A little help from your enemies
Google's Android mobile platform in having to endure a sustained legal assault on many fronts. Oracle is suing Google directly for alleged infringements of its Java software, and wants billions of dollars in compensation, but possibly the most damaging is the proxy battle being waged against Android OEMs by Apple, and to a lesser extent Microsoft.
With the exception of accusing Samsung of copying its hardware designs, Apple's legal conflicts with HTC and Motorola concern software generally presumed to be intrinsic to the Android platform. It should be noted that all the companies concerned have also initiated legal action against Apple.
While Microsoft has also attacked Android OEMs, its primary motive seems to be to extract licensing fees, as it has with HTC and a bunch of other manufacturers. While the money no doubt comes in handy, it could be argued that the bigger gain for Microsoft would be to encumber Android with so much additional expense for OEMs as to make the main alternative - its own, currently struggling, WP7 - relatively good value.
So far, if HTC is anything to go by, the additional cost of paying Microsoft its patent tax has been insufficient to lessen the general commitment to Android. But if Apple succeeds in its legal action against HTC - as it took one step closer to doing yesterday - Microsoft could have found an unlikely accomplice in its bid to own the dominant mobile platform for OEMs who don't have their own.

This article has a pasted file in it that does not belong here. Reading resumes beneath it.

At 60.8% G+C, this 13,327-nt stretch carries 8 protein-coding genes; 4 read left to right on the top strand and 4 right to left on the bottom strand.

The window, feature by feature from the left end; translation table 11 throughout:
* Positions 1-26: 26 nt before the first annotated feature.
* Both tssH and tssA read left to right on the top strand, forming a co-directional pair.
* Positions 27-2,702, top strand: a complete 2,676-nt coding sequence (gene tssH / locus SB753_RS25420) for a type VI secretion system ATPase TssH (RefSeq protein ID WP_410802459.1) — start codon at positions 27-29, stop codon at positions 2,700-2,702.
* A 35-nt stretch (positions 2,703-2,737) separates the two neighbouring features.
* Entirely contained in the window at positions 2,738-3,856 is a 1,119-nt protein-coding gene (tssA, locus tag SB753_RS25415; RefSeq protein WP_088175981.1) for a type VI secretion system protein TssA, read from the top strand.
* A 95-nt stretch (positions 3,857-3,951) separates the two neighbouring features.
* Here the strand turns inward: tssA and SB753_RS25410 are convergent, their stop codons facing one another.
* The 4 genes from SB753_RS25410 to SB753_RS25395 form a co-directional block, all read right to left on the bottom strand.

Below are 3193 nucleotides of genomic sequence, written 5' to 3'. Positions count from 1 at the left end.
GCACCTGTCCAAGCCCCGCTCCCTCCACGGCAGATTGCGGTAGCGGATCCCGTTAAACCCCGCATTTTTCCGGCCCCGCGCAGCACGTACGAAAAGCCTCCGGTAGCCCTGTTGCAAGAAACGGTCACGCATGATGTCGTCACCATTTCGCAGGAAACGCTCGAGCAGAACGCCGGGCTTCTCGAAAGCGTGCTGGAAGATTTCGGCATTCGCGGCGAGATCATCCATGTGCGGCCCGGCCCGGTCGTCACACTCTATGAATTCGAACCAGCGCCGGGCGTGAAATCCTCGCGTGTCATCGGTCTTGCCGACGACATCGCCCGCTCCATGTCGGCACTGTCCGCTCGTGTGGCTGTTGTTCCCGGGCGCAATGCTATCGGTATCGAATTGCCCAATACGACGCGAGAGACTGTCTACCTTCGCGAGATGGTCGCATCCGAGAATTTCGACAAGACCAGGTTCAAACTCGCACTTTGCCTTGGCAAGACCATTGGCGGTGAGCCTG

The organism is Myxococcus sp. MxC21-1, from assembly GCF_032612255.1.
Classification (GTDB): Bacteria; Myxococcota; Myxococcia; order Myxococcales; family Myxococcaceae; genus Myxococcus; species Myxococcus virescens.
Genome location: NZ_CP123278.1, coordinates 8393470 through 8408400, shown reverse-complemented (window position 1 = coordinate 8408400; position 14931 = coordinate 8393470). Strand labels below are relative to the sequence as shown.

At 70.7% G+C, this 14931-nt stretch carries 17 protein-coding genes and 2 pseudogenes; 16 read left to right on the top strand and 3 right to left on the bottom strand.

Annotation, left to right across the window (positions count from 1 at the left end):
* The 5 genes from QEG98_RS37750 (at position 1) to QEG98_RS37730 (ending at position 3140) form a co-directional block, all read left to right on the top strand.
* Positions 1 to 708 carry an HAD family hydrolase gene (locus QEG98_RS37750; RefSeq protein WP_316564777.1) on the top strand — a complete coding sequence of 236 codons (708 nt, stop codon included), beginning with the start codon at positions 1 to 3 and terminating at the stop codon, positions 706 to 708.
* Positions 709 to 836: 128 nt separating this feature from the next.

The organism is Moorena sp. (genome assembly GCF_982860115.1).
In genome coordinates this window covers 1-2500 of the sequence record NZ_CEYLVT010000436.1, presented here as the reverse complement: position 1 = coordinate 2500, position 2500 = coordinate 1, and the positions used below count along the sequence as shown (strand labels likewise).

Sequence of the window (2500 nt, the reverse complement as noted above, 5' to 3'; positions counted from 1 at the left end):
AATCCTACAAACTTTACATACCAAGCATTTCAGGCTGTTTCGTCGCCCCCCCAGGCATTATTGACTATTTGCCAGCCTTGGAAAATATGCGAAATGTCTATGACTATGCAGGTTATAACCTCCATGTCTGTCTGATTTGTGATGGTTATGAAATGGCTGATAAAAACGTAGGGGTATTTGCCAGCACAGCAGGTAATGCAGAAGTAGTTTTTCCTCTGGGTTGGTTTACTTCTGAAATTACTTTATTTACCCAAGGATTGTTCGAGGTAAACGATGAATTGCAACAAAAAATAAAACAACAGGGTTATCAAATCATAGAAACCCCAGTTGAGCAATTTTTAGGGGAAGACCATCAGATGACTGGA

Not only does the prospect of Apple succeeding in its action against Android OEMs raise the prospect of having to pay Apple licensing fees, but Apple could also sue for damages and use bodies such as the ITC to prevent OEMs selling their phones in the US. This raises the stakes for those OEMs from inconvenience to outright disaster.
For this reason it's safe to assume, as is being loosely rumoured, that OEMs are stepping up their support of WP7 as a contingency against the Android situation worsening. When I visited HTC recently it was made clear to me that HTC's commitment to WP7 was unwavering, if only to ensure it didn't have all its eggs in one basket. Meanwhile Microsoft is overtly courting Android developers by trying to make it as easy as possible for them to port their apps to WP7.
So far Google doesn't seem to have done too much to protect Android OEMs. It pulled out of a recent patent auction when the price got silly, and has mainly left the handset-makers to fight their own battles, despite the fact that many of them appear to be proxy attacks on Android. Having said that Google chairman Eric Schmidt recently promised Google would help HTC in its legal battle with Apple, without specifying how.
With the new version of WP7 set to become available before the end of this year, as well as Nokia's much anticipated WP7 offering, I wouldn't be surprised to see WP7 gather a fair bit of momentum going into 2012. Its existing OEMs - HTC, Samsung and LG - will probably be joined by the likes of Huawei and ZTE, as it becomes clear that platform diversity is a vital strategy in these litigious times.
Talking of NokiaSoft, another bit of claimed footage of the first handset to emerge from their union has ‘leaked' (I reckon Nokia CEO Stephen Elop is a big fan of the ‘controlled leak'), from what appears to be a factory in the middle of a war zone. I've embedded it for your incremental pleasure below.